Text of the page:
So I guess what I’d want to is a simple way to set defaults along with a simple one-toggle switch to go back to those defaults after I screw around with a whole bunch of windows. There’s various apps that attempt to help with this and you can script stuff to a certain degree, but I guess what I’m really looking for is something simple that’s built straight into macOS so I can use it with any app and for various different types of windows these apps can display depending solely on their type.

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Apple Watch and iPhone Silent Mode / Focus synchronisation. It is annoying that I can put my iPhone into silent mode, using the switch on the side, but an incoming phone call still sounds on my Apple Watch.

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And here’s one for iOS.

I want a setting to ensure that the hardware ringer switch is used to mute ALL sound. Perhaps with an extra option to except alarm clock. I want the OS to only allow software to access to my speaker when that switch is in the ring position. Just like any use of video on my Mac means that green light has to come on.

The background is that I can’t believe regular vetted app store apps get to push ads that end up playing sound even when the app is otherwise muted, the ringer switch is off, system volume is all the way down, and I sure as heck never asked for ads with audio. If that app weren’t to me really important, the first instance of such an ad would have led to immediate deletion. I hope devs take note.

I agree with this completely. And if Apple can’t do what you describe, they should kick advertisers that play ads with sound even when the ringer is muted (there are ads that pay attention to the ringer muted setting, so I know it’s technically possible).

From the standpoint of beginners and also those with low vision I would love to see a kind of universal Go Back in IOS. Every screen space seems to be touch sensitive when you have difficulty seeing and when you are not sure of what you are doing. Suddenly you are on a screen you have no idea how you got there or what to do to recover.

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Thanks. I’m going to have to do some tests to see if that’s good news or bad news. In 2018, when I was using Mojave, Spotlight could not find RTF files (the standard format for Nisus Writer) unless asked for them. Has that bug been fixed?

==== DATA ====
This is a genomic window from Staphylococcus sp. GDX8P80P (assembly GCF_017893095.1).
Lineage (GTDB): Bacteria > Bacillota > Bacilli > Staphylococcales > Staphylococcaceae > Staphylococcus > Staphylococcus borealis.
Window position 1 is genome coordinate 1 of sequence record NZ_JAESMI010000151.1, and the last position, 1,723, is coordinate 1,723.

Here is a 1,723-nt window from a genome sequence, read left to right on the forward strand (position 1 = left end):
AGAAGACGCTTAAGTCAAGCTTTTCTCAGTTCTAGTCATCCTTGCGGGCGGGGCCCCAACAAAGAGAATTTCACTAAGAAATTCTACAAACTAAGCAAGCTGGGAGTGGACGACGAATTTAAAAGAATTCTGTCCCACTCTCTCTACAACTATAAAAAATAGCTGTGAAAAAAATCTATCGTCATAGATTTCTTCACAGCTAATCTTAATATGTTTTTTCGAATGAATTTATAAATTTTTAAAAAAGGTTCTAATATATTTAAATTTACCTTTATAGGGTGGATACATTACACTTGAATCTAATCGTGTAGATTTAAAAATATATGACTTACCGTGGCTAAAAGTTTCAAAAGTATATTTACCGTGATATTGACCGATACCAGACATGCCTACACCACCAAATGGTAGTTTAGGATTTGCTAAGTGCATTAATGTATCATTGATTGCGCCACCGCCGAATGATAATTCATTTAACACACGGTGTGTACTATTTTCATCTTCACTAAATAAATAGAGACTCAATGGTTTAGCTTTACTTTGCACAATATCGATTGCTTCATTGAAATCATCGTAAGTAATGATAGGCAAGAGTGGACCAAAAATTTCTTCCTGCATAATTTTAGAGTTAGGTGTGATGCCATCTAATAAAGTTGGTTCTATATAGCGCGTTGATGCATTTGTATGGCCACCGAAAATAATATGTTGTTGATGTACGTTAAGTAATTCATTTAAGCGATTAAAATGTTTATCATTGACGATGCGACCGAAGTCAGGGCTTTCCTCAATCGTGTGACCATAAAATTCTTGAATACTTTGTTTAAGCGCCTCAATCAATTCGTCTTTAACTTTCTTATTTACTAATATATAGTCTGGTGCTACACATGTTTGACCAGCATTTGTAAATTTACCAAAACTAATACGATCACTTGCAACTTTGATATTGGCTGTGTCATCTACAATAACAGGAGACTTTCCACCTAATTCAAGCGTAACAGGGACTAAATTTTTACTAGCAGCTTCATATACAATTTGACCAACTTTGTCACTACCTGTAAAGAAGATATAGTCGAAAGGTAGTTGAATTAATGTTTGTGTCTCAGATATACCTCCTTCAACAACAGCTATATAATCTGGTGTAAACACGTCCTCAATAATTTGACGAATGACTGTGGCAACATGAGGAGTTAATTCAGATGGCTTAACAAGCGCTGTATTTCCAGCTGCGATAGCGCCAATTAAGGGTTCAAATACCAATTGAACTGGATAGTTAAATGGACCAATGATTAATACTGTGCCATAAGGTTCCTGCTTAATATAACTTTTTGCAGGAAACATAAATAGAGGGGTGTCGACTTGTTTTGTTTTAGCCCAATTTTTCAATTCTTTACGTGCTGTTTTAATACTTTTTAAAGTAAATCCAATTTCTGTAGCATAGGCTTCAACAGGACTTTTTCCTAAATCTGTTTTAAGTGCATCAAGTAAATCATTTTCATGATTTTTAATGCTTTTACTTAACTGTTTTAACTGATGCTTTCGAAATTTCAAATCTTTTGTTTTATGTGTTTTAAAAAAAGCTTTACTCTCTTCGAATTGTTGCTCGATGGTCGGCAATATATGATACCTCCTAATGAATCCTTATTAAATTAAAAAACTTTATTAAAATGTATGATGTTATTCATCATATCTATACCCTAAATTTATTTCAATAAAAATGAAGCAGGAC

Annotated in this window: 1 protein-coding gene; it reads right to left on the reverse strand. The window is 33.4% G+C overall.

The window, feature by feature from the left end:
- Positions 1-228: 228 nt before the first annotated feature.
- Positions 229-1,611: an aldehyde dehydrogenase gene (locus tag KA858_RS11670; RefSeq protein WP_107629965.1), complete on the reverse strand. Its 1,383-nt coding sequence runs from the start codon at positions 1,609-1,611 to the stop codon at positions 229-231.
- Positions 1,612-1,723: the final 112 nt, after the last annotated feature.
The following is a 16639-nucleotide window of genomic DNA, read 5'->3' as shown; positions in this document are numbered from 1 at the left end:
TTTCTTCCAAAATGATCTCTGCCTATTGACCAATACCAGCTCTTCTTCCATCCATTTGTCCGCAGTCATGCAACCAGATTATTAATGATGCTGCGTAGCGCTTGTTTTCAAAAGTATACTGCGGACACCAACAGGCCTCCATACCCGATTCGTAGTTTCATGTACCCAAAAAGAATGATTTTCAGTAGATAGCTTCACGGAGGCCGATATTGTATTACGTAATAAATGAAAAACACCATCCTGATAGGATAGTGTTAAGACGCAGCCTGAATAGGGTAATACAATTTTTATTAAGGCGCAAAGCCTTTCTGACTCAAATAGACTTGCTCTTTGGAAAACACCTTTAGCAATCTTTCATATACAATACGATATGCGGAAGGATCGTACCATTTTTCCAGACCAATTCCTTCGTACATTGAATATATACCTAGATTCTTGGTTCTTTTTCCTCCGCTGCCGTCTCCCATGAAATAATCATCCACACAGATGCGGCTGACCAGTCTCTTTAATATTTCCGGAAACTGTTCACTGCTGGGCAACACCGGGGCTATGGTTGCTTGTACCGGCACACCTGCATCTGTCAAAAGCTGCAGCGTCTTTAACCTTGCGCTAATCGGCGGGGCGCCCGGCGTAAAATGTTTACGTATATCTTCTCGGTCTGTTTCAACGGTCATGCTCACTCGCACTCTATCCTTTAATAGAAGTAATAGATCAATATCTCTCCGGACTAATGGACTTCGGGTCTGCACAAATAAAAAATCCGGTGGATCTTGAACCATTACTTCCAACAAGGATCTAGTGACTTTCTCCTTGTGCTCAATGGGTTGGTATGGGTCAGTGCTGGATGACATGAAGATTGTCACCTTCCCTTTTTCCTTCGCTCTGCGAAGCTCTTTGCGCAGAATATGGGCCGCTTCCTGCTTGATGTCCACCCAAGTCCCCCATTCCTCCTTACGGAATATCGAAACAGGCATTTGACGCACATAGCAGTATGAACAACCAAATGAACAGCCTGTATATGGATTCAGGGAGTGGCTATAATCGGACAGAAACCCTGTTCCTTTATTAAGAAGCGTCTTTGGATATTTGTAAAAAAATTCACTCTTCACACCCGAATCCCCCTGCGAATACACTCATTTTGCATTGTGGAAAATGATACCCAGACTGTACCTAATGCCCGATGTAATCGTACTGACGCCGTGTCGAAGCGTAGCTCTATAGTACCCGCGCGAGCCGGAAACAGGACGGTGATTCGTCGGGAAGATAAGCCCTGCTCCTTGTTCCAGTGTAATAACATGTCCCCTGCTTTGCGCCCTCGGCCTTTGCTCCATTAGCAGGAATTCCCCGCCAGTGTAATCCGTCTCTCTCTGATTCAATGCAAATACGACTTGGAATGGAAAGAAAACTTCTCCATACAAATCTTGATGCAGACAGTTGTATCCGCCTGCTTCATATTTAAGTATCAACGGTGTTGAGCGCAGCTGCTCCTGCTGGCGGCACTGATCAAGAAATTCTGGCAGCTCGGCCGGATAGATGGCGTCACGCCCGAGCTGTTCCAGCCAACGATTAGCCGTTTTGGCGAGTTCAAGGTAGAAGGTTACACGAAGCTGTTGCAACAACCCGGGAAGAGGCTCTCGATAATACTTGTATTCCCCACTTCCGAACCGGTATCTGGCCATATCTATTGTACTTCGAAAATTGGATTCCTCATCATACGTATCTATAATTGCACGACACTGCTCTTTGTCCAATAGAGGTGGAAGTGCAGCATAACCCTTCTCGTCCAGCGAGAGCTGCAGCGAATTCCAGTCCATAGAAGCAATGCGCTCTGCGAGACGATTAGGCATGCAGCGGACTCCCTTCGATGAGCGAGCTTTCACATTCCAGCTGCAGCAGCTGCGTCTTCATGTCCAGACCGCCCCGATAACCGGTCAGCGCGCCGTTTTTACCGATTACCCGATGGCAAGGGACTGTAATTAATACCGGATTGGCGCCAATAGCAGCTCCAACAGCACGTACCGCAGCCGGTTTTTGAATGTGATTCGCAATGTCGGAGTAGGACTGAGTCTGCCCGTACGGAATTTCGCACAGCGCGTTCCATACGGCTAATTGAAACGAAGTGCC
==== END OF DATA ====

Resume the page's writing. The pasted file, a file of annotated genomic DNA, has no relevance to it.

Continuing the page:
Jeff, just go ahead and make a Smart Folder. You see in real-time how it’s working. So it’s really easy to build exactly what you’re after. Honestly, 5mins and you’ll see if it works for you. Expand your Finder window full-height for your monitor to get the best idea of results as you go.

As per Spotlight:
I have had issues over the years, which were always resolved (at least in the short term) by re-building the Spotlight index. Simple to do, but obviously takes time to rebuild, which is dependent on your cpu + the amount of Gbs. However, since Monterey, I haven’t had any issues at all.

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Human interface benchmarking. Measure macOS and included apps against the Human Interface Guidelines, for implementation, consistency, and intuitiveness.

Apple’s various operating systems and included apps are increasingly veering from the original vision of user friendly and intuitive. Many apps have features missing in multiple places, such as undoing actions, easy search, ability to copy any item on the screen to the clipboard. It is slowly creeping towards a ‘windows/android’ experience. If we could create a benchmarking process, to measure Apple’s software releases against their own human interface guidelines, the missing, broken, and poorly implemented parts of their software could be highlighted for revision.

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This is a small one for macOS, but definitely from the common sense pile.

Allow stock apps to be deleted like on iOS. People can always go to MAS and get Chess or Stocks back should they suddenly find themselves needing it.